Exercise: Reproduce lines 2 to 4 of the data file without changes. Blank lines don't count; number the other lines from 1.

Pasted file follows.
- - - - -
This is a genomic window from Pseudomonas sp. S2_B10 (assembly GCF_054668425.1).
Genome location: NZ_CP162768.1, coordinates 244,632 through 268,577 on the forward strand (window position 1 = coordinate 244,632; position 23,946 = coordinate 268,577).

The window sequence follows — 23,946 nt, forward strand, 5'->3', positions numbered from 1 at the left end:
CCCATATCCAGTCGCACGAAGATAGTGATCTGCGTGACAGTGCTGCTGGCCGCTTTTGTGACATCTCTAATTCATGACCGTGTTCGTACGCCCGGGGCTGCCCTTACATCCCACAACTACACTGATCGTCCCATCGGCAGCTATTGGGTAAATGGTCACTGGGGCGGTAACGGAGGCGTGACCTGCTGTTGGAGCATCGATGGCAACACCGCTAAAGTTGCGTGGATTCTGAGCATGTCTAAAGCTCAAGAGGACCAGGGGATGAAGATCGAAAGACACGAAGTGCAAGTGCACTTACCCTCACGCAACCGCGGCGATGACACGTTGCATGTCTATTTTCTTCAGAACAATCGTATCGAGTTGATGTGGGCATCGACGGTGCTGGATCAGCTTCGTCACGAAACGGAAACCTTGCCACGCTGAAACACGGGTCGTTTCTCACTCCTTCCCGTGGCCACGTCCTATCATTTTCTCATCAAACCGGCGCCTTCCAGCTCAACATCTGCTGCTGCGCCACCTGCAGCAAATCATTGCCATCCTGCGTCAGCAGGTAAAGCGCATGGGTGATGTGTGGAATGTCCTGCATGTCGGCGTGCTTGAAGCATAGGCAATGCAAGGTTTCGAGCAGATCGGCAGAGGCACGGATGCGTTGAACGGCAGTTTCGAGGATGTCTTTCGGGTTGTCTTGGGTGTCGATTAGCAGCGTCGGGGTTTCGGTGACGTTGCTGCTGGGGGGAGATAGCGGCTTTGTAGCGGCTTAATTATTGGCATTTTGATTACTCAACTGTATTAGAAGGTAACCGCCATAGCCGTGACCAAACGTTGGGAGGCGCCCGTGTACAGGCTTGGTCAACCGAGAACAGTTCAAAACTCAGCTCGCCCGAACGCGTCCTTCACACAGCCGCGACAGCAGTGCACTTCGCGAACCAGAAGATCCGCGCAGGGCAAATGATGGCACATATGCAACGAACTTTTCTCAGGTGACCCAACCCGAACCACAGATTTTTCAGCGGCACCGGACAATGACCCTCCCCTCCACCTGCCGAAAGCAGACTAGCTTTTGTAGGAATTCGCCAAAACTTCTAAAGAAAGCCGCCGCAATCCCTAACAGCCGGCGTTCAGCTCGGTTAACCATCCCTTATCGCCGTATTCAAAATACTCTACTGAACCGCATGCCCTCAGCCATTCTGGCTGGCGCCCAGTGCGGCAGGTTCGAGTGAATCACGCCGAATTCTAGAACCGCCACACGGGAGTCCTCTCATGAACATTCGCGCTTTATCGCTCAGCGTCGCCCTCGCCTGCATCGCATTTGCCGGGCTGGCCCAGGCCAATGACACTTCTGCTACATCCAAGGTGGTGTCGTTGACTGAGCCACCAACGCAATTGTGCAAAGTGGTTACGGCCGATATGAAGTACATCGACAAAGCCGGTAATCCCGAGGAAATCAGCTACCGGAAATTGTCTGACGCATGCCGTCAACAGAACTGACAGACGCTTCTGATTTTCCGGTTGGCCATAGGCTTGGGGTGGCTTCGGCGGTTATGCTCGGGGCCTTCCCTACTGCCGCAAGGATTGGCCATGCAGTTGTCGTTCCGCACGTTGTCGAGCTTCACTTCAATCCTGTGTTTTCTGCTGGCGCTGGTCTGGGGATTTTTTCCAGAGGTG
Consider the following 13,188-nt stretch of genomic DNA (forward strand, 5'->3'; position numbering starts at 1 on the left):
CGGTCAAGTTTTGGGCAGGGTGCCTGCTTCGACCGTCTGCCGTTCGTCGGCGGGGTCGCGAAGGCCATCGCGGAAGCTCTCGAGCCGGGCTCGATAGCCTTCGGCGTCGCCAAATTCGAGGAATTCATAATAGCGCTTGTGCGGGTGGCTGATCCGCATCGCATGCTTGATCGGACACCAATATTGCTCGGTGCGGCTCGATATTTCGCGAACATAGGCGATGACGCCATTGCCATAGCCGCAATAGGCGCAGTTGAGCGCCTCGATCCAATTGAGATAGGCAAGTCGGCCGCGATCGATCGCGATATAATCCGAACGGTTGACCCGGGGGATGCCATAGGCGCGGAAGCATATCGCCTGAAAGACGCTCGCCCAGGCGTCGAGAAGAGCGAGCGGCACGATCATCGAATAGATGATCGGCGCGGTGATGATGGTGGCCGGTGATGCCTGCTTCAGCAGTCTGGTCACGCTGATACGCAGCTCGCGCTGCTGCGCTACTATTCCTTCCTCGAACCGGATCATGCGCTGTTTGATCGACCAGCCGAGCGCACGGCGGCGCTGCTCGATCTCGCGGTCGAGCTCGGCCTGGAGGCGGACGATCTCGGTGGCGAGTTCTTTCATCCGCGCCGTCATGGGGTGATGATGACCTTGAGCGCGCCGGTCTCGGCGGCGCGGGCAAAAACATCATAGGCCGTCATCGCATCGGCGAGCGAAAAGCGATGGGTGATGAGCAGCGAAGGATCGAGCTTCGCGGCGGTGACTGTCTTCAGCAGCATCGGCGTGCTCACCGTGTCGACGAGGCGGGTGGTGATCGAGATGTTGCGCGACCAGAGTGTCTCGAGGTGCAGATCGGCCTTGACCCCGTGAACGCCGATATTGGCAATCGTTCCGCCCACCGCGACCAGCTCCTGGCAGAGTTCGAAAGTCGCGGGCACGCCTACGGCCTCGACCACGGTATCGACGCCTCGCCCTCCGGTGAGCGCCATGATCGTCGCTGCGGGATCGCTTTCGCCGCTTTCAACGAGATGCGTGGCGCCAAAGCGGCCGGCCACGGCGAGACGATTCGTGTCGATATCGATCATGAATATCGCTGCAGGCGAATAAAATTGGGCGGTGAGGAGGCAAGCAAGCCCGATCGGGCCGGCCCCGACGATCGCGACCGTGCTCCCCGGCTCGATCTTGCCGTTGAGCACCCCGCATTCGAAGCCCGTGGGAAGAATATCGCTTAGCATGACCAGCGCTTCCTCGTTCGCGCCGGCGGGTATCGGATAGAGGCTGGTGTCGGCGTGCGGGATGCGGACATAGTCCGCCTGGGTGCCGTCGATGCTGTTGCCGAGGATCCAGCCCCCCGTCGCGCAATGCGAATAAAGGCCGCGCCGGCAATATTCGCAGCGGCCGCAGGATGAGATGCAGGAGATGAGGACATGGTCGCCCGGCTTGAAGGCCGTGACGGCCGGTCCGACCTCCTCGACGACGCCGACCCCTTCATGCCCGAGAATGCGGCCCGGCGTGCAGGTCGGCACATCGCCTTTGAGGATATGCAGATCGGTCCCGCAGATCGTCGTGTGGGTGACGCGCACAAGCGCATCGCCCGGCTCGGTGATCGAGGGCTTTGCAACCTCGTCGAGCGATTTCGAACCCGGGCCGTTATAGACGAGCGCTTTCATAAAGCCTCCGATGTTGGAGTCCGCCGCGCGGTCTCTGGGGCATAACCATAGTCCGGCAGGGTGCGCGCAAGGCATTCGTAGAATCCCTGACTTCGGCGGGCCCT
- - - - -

Genome location: NZ_CP162768.1, coordinates 244,632 through 268,577 on the forward strand (window position 1 = coordinate 244,632; position 23,946 = coordinate 268,577).

The window sequence follows — 23,946 nt, forward strand, 5'->3', positions numbered from 1 at the left end:
CCCATATCCAGTCGCACGAAGATAGTGATCTGCGTGACAGTGCTGCTGGCCGCTTTTGTGACATCTCTAATTCATGACCGTGTTCGTACGCCCGGGGCTGCCCTTACATCCCACAACTACACTGATCGTCCCATCGGCAGCTATTGGGTAAATGGTCACTGGGGCGGTAACGGAGGCGTGACCTGCTGTTGGAGCATCGATGGCAACACCGCTAAAGTTGCGTGGATTCTGAGCATGTCTAAAGCTCAAGAGGACCAGGGGATGAAGATCGAAAGACACGAAGTGCAAGTGCACTTACCCTCACGCAACCGCGGCGATGACACGTTGCATGTCTATTTTCTTCAGAACAATCGTATCGAGTTGATGTGGGCATCGACGGTGCTGGATCAGCTTCGTCACGAAACGGAAACCTTGCCACGCTGAAACACGGGTCGTTTCTCACTCCTTCCCGTGGCCACGTCCTATCATTTTCTCATCAAACCGGCGCCTTCCAGCTCAACATCTGCTGCTGCGCCACCTGCAGCAAATCATTGCCATCCTGCGTCAGCAGGTAAAGCGCATGGGTGATGTGTGGAATGTCCTGCATGTCGGCGTGCTTGAAGCATAGGCAATGCAAGGTTTCGAGCAGATCGGCAGAGGCACGGATGCGTTGAACGGCAGTTTCGAGGATGTCTTTCGGGTTGTCTTGGGTGTCGATTAGCAGCGTCGGGGTTTCGGTGACGTTGCTGCTGGGGGGAGATAGCGGCTTTGTAGCGGCTTAATTATTGGCATTTTGATTACTCAACTGTATTAGAAGGTAACCGCCATAGCCGTGACCAAACGTTGGGAGGCGCCCGTGTACAGGCTTGGTCAACCGAGAACAGTTCAAAACTCAGCTCGCCCGAACGCGTCCTTCACACAGCCGCGACAGCAGTGCACTTCGCGAACCAGAAGATCCGCGCAGGGCAAATGATGGCACATATGCAACGAACTTTTCTCAGGTGACCCAACCCGAACCACAGATTTTTCAGCGGCACCGGACAATGACCCTCCCCTCCACCTGCCGAAAGCAGACTAGCTTTTGTAGGAATTCGCCAAAACTTCTAAAGAAAGCCGCCGCAATCCCTAACAGCCGGCGTTCAGCTCGGTTAACCATCCCTTATCGCCGTATTCAAAATACTCTACTGAACCGCATGCCCTCAGCCATTCTGGCTGGCGCCCAGTGCGGCAGGTTCGAGTGAATCACGCCGAATTCTAGAACCGCCACACGGGAGTCCTCTCATGAACATTCGCGCTTTATCGCTCAGCGTCGCCCTCGCCTGCATCGCATTTGCCGGGCTGGCCCAGGCCAATGACACTTCTGCTACATCCAAGGTGGTGTCGTTGACTGAGCCACCAACGCAATTGTGCAAAGTGGTTACGGCCGATATGAAGTACATCGACAAAGCCGGTAATCCCGAGGAAATCAGCTACCGGAAATTGTCTGACGCATGCCGTCAACAGAACTGACAGACGCTTCTGATTTTCCGGTTGGCCATAGGCTTGGGGTGGCTTCGGCGGTTATGCTCGGGGCCTTCCCTACTGCCGCAAGGATTGGCCATGCAGTTGTCGTTCCGCACGTTGTCGAGCTTCACTTCAATCCTGTGTTTTCTGCTGGCGCTGGTCTGGGGATTTTTTCCAGAGGTG